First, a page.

Many professional musicians need to have charts, sheet music, or lyric sheets on a gig. Thankfully, the days of clunky music stands and falling papers during a show have long passed. Smartphones, tablets, and laptops have become today’s preference for keeping your notes (pun intended) right in front of you. But you still need to take your hands off your instrument to scroll or turn pages. Flipping through pages of sheet music can not only cause a distraction for your audience but can also interrupt your performance. The Coda Music Technologies Stomp Bluetooth Page Turner and App Controller takes your performance into the 21st Century by eliminating distractions and letting you keep your hands where they belong… on your instrument!
One of the first notable things about the Stomp is its sturdy metal enclosure making it ideal for the rough and tough perils of live performance. Coda Music Technologies touts that it’s rugged enough to be run over by a truck, though we didn’t have an opportunity to test that claim. We can assure you, however, that Stomp feels quite durable. Its size and weight (12 oz.) makes it easy to pop into your gig bag. Looking at the face of the Stomp, you will see three buttons: Power, Repeat, and Mode. There is an LED status indicator on the face that indicates if the Stomp is connected, not paired, or if the battery is below twenty-five percent. It will also let the user know if the Stomp is paused when using a virtual keyboard. The backside of the pedal has an extended range antenna with a range of 50 feet, a USB charging port for your device (tablet, cell phone, etc.) and a port for an optional power adapter (by default, the Stomp runs on a 9V battery). Stomp is compatible with Bluetooth 4.0, iOS, Android, Mac OS and Windows.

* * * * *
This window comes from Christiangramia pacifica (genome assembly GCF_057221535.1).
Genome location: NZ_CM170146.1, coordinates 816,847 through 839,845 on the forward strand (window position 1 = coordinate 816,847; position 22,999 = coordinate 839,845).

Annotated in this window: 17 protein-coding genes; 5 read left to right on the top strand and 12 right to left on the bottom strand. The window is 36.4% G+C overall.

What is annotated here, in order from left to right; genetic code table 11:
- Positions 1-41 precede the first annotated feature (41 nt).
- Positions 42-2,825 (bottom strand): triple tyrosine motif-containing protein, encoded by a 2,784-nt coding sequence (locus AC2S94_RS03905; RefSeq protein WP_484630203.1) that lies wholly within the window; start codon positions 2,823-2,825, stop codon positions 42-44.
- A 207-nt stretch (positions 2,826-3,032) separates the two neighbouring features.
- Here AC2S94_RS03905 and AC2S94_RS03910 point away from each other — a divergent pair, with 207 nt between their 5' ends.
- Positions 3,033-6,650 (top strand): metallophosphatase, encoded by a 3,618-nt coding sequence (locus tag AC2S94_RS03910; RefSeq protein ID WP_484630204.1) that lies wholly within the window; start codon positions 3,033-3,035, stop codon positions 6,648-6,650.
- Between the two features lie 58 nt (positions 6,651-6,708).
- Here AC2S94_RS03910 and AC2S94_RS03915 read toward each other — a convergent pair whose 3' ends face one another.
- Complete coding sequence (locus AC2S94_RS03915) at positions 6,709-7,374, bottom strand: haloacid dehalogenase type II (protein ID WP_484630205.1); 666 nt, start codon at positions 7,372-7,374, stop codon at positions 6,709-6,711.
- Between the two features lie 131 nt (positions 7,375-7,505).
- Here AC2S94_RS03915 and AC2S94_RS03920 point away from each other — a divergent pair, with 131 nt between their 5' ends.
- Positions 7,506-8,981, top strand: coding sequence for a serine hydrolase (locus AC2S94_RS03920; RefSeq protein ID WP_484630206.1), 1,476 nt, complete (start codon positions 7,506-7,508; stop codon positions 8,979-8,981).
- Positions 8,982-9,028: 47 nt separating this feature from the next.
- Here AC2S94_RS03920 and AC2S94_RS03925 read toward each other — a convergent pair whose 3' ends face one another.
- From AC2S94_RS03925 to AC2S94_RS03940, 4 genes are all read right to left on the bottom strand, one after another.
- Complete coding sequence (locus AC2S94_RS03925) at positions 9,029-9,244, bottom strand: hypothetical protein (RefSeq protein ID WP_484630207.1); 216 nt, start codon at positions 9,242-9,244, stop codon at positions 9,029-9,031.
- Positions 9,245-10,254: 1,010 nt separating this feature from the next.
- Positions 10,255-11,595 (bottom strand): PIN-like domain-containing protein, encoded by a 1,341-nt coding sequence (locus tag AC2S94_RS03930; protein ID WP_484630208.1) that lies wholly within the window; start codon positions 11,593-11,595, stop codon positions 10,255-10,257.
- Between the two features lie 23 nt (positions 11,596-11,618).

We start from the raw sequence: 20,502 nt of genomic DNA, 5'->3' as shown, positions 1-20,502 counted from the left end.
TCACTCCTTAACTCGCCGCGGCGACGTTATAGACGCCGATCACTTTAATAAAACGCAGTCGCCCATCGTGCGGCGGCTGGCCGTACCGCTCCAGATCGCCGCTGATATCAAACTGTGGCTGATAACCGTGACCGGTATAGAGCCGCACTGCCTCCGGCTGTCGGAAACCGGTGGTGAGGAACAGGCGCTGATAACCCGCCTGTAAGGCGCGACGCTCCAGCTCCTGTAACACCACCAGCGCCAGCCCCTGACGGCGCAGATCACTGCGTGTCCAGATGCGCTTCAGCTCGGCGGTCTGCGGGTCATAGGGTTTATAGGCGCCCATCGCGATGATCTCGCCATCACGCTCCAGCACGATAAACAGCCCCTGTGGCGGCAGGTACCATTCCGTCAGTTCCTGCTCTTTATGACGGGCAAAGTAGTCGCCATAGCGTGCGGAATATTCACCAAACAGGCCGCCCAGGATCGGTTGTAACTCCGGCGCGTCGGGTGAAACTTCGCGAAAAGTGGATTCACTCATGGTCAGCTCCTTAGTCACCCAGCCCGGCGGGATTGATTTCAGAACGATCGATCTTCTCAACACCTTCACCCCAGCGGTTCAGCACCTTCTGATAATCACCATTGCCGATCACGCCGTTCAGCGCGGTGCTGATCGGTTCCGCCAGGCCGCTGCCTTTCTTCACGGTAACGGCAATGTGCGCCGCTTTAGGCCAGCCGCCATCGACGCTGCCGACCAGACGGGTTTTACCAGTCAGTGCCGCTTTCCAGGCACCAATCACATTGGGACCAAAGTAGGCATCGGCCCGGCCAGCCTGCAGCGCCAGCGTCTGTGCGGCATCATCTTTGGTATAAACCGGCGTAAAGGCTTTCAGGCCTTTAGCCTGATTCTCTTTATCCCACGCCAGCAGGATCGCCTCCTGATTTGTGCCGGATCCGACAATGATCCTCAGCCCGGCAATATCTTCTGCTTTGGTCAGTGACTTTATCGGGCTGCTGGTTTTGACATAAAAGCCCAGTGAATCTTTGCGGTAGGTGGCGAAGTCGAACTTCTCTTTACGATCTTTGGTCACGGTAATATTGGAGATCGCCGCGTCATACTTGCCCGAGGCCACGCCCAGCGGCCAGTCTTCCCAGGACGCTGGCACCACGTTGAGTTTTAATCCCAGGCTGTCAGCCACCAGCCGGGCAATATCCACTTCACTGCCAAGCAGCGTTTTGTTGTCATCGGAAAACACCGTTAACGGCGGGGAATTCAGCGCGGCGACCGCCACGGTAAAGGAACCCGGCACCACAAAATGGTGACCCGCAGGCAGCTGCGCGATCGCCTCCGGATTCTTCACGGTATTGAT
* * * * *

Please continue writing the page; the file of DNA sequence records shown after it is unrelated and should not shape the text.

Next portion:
When we used the Stomp in a live performance setting, we used a power adapter instead of a 9V battery. However, if you plan on using a 9V battery, you will need a screwdriver to open the bottom panel. We set up the Stomp before the performance by pairing it with our iPad (it supports iPad 3 or later and iPhone 4s or later). Pairing the Stomp was a cinch to do, just as with wireless headphones and other Bluetooth devices, and the LED indicator stopped flashing once pairing was complete. The next step was to find a compatible app for our lyrics. We initially had our lyrics in PDFs on our iPad which was not going to work for the Stomp, but on the Coda Music Technologies website there is a list of compatible apps.
Once our lyrics were loaded into a compatible app, we were able to try out the Stomp during our performance. It took a little while to get the hang of how much pressure was needed to step on the switches in order to scroll through the pages. The foot switches can be a little noisy—potentially an issue for classical musicians, but that did not make any difference in the live Rock band setting we were performing in.
We liked that the Stomp provides the ability to turn On/Off repeat messages from button presses to avoid accidental page turns if you leave your foot on a switch too long. And another unique feature is virtual keyboard access: depress both footswitches simultaneously and the pedal temporarily disconnects and a virtual keyboard appears on your tablet/phone/etc. for typing. Depress the footswitches again to hide the keyboard and return to functioning.
Additionally, the Stomp can start and stop a metronome and be used to trigger backing tracks. If you use advanced music notation apps like OnSong which can follow a master app running on one device, attach one Stomp to a tablet and that “band leader” can effectively turn pages on multiple devices at once, keeping all of your singers or musicians focused on the right page of sheet music or lyrics.
The Stomp came with an easy to follow manual with every function explained thoroughly, and Coda Music Technologies has a number of helpful tutorial videos as well.
The Stomp sells direct for $129.95. The price is a bit higher than other page turners we have looked at, but it’s certainly a more durable product than the less costly alternatives.
Whether you are a singer or an instrumentalist, this pedal is a useful tool for performance. It’s a great asset for musicians who need to keep their hands free from page turning or scrolling
Coda Music Technologies